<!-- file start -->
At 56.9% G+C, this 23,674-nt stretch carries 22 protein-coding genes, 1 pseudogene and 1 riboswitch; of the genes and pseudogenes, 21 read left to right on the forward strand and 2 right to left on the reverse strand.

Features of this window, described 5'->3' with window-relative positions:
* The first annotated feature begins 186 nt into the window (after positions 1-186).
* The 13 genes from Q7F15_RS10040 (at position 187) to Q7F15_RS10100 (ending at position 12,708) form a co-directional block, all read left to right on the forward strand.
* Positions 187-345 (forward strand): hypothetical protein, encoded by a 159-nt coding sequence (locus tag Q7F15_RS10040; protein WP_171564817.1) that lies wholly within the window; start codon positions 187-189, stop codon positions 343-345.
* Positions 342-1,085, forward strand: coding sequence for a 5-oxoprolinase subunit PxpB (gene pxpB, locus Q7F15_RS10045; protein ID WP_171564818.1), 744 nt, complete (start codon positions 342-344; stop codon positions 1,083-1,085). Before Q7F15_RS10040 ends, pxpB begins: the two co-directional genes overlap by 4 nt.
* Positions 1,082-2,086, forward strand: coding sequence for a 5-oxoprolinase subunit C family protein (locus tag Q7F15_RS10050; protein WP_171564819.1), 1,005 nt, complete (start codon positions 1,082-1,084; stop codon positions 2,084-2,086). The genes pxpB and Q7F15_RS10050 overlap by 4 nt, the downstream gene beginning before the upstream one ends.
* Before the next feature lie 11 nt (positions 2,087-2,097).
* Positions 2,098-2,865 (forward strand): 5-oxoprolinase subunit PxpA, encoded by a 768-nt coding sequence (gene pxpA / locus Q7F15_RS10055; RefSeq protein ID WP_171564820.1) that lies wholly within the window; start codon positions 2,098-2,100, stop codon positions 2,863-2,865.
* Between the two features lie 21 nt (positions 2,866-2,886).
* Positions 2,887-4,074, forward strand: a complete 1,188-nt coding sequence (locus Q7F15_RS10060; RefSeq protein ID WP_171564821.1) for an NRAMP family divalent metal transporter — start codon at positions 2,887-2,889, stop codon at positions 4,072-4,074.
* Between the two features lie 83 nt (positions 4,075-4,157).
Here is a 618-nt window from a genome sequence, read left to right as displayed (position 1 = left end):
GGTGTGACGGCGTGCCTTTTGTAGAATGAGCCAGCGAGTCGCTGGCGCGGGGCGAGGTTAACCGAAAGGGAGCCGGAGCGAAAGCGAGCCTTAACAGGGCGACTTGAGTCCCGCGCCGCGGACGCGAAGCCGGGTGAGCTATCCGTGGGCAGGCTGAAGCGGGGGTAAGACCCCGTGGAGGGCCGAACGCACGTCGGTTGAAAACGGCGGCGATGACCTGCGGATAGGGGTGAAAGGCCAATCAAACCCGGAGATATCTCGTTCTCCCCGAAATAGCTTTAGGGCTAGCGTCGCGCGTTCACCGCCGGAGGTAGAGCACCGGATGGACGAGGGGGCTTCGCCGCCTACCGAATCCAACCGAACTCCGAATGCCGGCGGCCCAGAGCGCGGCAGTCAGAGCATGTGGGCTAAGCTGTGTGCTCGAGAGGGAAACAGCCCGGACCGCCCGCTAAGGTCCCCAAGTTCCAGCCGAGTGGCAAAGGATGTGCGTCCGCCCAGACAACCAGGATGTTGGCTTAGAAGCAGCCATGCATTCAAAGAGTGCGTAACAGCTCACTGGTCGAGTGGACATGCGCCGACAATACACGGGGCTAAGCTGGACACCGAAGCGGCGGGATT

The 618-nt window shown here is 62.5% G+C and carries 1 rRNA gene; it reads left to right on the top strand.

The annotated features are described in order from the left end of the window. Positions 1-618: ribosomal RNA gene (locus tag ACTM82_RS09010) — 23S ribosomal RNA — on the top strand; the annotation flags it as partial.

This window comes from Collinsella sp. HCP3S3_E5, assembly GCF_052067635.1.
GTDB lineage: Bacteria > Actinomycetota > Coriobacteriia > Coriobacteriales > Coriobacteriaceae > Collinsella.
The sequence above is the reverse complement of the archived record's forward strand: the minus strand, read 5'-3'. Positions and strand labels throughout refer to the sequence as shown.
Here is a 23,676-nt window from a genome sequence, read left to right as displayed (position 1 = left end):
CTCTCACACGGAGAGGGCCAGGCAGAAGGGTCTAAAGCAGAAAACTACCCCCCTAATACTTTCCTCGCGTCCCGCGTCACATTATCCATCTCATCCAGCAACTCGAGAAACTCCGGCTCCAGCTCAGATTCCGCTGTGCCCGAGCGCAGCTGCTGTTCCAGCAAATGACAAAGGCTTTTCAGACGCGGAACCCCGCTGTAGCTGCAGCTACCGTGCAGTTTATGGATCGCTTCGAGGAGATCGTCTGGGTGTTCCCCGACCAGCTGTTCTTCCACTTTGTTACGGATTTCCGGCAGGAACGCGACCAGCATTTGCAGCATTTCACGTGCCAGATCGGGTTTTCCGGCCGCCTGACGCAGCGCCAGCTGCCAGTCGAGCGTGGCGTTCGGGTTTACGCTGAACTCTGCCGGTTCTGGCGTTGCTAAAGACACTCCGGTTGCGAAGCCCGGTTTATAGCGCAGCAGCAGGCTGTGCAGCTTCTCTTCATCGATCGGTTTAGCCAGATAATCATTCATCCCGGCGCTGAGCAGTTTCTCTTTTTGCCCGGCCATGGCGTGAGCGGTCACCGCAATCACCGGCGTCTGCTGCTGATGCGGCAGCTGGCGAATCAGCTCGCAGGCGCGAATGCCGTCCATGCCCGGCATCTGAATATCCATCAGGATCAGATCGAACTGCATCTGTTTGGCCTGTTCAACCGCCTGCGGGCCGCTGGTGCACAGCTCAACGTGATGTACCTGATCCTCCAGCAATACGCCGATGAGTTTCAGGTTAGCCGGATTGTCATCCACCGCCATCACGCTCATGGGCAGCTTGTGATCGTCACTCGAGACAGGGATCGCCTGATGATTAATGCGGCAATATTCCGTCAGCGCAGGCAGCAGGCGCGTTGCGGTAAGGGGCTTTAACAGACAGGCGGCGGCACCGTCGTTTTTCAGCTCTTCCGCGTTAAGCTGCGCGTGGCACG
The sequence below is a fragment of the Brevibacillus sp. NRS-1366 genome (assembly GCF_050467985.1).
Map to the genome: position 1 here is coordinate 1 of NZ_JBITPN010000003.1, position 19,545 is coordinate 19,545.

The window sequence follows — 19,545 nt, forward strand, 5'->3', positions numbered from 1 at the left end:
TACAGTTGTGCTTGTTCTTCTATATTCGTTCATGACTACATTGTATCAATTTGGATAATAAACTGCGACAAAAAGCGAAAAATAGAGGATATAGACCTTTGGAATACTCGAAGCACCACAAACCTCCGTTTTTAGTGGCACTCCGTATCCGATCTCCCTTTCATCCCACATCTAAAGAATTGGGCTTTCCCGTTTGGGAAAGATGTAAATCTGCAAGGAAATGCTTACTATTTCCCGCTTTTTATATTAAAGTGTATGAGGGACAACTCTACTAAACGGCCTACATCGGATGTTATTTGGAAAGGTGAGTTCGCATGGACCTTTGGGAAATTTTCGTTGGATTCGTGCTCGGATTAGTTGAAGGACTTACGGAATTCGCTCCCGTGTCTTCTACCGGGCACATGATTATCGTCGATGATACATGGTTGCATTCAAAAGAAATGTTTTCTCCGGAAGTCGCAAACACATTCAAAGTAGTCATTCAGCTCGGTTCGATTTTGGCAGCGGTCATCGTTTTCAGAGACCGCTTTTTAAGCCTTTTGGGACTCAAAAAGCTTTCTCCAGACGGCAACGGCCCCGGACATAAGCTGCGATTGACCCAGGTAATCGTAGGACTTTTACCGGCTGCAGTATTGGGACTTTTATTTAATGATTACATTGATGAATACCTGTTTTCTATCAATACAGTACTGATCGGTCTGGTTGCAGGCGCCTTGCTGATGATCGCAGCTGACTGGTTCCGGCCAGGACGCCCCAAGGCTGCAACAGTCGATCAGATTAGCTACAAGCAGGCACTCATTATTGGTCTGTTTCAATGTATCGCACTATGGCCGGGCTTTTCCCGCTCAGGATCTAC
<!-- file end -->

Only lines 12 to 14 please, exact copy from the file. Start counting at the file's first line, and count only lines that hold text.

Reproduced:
* Between the two features lie 83 nt (positions 4,075-4,157).
Here is a 618-nt window from a genome sequence, read left to right as displayed (position 1 = left end):
GGTGTGACGGCGTGCCTTTTGTAGAATGAGCCAGCGAGTCGCTGGCGCGGGGCGAGGTTAACCGAAAGGGAGCCGGAGCGAAAGCGAGCCTTAACAGGGCGACTTGAGTCCCGCGCCGCGGACGCGAAGCCGGGTGAGCTATCCGTGGGCAGGCTGAAGCGGGGGTAAGACCCCGTGGAGGGCCGAACGCACGTCGGTTGAAAACGGCGGCGATGACCTGCGGATAGGGGTGAAAGGCCAATCAAACCCGGAGATATCTCGTTCTCCCCGAAATAGCTTTAGGGCTAGCGTCGCGCGTTCACCGCCGGAGGTAGAGCACCGGATGGACGAGGGGGCTTCGCCGCCTACCGAATCCAACCGAACTCCGAATGCCGGCGGCCCAGAGCGCGGCAGTCAGAGCATGTGGGCTAAGCTGTGTGCTCGAGAGGGAAACAGCCCGGACCGCCCGCTAAGGTCCCCAAGTTCCAGCCGAGTGGCAAAGGATGTGCGTCCGCCCAGACAACCAGGATGTTGGCTTAGAAGCAGCCATGCATTCAAAGAGTGCGTAACAGCTCACTGGTCGAGTGGACATGCGCCGACAATACACGGGGCTAAGCTGGACACCGAAGCGGCGGGATT